Students

MATH2907 – Discrete Mathematics II

2022 – Session 1, In person-scheduled-weekday, North Ryde

General Information

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Unit convenor and teaching staff Unit convenor and teaching staff Lecturer, Unit convenor
Steve Lack
Contact via email
730, 12 Wally's Walk
see iLearn
Lecturer
Christopher Gordon
Contact via email
618, 12 Wally's Walk
see iLearn
Credit points Credit points
10
Prerequisites Prerequisites
MATH1007 or MATH1020 or MATH1025 or DMTH137 or MATH133 or MATH136
Corequisites Corequisites
Co-badged status Co-badged status
Unit description Unit description

The purpose of this unit is to give a grounding in discrete mathematics. It is important preparation for theoretical computing, software engineering and abstract algebra. The unit explores topics in areas such as computability and computational complexity; formal languages and finite state machines; recurrence relations and generating functions; computational applications of graphs, trees and matrices; and formal methods in programming.

Important Academic Dates

Information about important academic dates including deadlines for withdrawing from units are available at https://www.mq.edu.au/study/calendar-of-dates

Learning Outcomes

On successful completion of this unit, you will be able to:

  • ULO1: Apply a broad range of standard mathematical techniques used in computer science.
  • ULO2: Use formal mathematical methods to design, model and validate solutions to computational problems.
  • ULO3: Understand the theoretical limitations of computing devices and the problems that can be solved by a computer.
  • ULO4: Communicate mathematical arguments incorporating deductive reasoning, particularly in areas concerning how computer programs work.

General Assessment Information

ASSESSMENT SUBMISSION: Non-timed assessments, such as assignments, will be submitted online through the iLearn page.

Submit assessments online via the appropriate link on the iLearn page. A personalised cover sheet is not required with online submissions. Read the submission statement carefully before accepting it as there are substantial penalties for making a false declaration.

  • Assignment submission is via iLearn. You should upload this as a single scanned PDF file.
  • Please note the quick guide on how to upload your assignments provided on the iLearn page.
  • Please make sure that each page in your uploaded assignment corresponds to only one A4 page (do not upload an A3 page worth of content as an A4 page in landscape). If you are using an app like Clear Scanner, please make sure that the photos you are using are clear and shadow-free.
  • It is your responsibility to make sure your assignment submission is legible.
  • If there are technical obstructions to your submitting online, please email us to let us know.

You may submit as often as required prior to the due date/time. Please note that each submission will completely replace any previous submissions. It is in your interests to make frequent submissions of your partially completed work as insurance against technical or other problems near the submission deadline.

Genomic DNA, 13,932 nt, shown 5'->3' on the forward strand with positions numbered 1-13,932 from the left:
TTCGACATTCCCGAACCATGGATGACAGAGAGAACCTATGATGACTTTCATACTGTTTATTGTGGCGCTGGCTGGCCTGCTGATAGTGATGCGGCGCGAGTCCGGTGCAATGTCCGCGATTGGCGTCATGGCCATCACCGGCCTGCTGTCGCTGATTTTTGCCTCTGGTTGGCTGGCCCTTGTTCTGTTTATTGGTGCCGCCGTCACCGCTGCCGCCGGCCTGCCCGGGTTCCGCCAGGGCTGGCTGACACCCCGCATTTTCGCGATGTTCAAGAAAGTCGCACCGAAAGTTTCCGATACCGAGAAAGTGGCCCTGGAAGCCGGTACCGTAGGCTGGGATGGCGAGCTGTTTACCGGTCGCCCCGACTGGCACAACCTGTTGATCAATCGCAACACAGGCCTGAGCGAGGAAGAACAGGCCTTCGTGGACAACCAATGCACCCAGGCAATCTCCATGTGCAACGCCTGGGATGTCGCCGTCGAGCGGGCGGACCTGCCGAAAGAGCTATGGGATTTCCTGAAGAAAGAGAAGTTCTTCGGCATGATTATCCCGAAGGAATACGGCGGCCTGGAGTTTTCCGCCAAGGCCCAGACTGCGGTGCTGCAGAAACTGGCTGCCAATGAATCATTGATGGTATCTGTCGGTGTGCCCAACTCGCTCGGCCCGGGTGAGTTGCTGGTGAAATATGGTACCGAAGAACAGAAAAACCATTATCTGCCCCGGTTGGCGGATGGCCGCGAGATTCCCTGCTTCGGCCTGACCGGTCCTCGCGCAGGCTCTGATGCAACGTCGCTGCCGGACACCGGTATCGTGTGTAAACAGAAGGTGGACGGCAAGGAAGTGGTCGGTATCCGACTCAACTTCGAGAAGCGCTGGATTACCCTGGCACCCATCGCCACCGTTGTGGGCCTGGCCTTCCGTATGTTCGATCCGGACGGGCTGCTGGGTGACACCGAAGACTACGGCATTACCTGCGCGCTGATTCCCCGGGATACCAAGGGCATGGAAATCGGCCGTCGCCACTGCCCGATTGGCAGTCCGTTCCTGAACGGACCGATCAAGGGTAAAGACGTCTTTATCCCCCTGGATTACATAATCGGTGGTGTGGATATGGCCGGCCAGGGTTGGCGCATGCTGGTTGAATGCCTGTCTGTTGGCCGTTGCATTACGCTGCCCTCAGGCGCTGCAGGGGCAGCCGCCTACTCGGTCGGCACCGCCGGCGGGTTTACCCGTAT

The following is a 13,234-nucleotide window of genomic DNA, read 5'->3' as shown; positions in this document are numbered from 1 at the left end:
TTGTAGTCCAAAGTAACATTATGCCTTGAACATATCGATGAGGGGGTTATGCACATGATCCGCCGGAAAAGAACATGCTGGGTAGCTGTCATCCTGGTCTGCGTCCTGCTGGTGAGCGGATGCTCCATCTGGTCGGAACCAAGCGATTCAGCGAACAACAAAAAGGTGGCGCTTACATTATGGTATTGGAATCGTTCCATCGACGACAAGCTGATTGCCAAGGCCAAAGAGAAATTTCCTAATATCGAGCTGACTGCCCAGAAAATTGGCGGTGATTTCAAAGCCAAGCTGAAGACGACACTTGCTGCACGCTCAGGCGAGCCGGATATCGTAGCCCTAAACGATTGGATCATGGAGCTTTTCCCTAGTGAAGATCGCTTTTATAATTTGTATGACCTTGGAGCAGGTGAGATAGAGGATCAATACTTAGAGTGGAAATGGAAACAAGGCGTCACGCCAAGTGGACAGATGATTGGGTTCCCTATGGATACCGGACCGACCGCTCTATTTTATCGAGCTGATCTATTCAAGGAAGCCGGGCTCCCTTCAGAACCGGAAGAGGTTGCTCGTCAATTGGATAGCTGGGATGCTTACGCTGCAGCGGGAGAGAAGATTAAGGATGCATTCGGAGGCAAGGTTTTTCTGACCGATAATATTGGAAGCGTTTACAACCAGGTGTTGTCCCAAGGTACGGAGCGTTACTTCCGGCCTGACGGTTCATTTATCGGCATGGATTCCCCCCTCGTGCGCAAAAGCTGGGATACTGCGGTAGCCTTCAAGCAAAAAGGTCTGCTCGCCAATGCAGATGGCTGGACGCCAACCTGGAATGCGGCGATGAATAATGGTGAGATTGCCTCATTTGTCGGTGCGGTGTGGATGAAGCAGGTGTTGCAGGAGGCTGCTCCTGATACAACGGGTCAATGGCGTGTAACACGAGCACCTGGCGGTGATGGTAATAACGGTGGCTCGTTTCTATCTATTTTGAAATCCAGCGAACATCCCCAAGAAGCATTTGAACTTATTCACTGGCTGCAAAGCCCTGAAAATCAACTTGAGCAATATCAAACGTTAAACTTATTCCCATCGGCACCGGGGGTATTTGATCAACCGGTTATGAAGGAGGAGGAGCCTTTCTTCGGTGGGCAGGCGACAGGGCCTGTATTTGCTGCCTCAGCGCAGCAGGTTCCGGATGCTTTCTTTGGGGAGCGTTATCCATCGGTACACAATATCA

LATE SUBMISSION OF WORK:  Assignments must be submitted by 5:00 pm on their due date. Should these assessments be missed due to illness or misadventure, students should apply for Special Consideration. If no Special Consideration is granted, the following penalties apply:

A 12-hour grace period will be given after which the following deductions will be applied to the awarded assessment mark: 12 to 24 hours late = 10% deduction; for each day thereafter, an additional 10% per day or part thereof will be applied until five days beyond the due date. After this time, a mark of zero (0) will be given. For example, an assessment worth 20% is due 5 pm on 1 January. Student A submits the assessment at 1 pm, 3 January. The assessment received a mark of 15/20. A 20% deduction is then applied to the mark of 15, resulting in the loss of three (3) marks. Student A is then awarded a final mark of 12/20.

This does not apply to quizzes or module exams, which must be done at the specified times, unless Special Consideration has been granted.

FINAL EXAM POLICY: It is Macquarie University policy not to set early examinations for individuals or groups of students. All students are expected to ensure that they are available until the end of the teaching semester, that is, the final day of the official examination period. The only excuse for not sitting an examination at the designated time is because of documented illness or unavoidable disruption. In these special circumstances, you may apply for special consideration via ask.mq.edu.au.

If you receive special consideration for the final exam, a supplementary exam will be scheduled in the interval between the regular exam period and the start of the next session. By making a special consideration application for the final exam you are declaring yourself available for a resit during this supplementary examination period and will not be eligible for a second special consideration approval based on pre-existing commitments. Please ensure you are familiar with the policy prior to submitting an application.

Assessment Tasks

Name Weighting Hurdle Due
Module Examinations 48% No Weeks 6, 10, 13, and Final Exam period
Assignment 2 24% No Week 12
Assignment 1 18% No Week 5
Online quizzes 10% No Weekly, starting in week 2

Module Examinations

Assessment Type 1: Examination
Indicative Time on Task 2: 20 hours
Due: Weeks 6, 10, 13, and Final Exam period
Weighting: 48%

 

The unit is structured as three modules. At the end of each module students complete a module exam which is offered during their SGTA class. They are offered a second opportunity to complete a different version of each module exam during the final exam period. If a student makes two attempts at an exam for a module, the final mark awarded is the maximum of the marks attained in each attempt.

 


On successful completion you will be able to:
  • Apply a broad range of standard mathematical techniques used in computer science.
  • Use formal mathematical methods to design, model and validate solutions to computational problems.
  • Understand the theoretical limitations of computing devices and the problems that can be solved by a computer.
  • Communicate mathematical arguments incorporating deductive reasoning, particularly in areas concerning how computer programs work.

Assignment 2

Assessment Type 1: Project
Indicative Time on Task 2: 15 hours
Due: Week 12
Weighting: 24%

 

Solve a more involved project based problem, explain your solution and communicate your results in a clear and logical manner.

 


On successful completion you will be able to:
  • Apply a broad range of standard mathematical techniques used in computer science.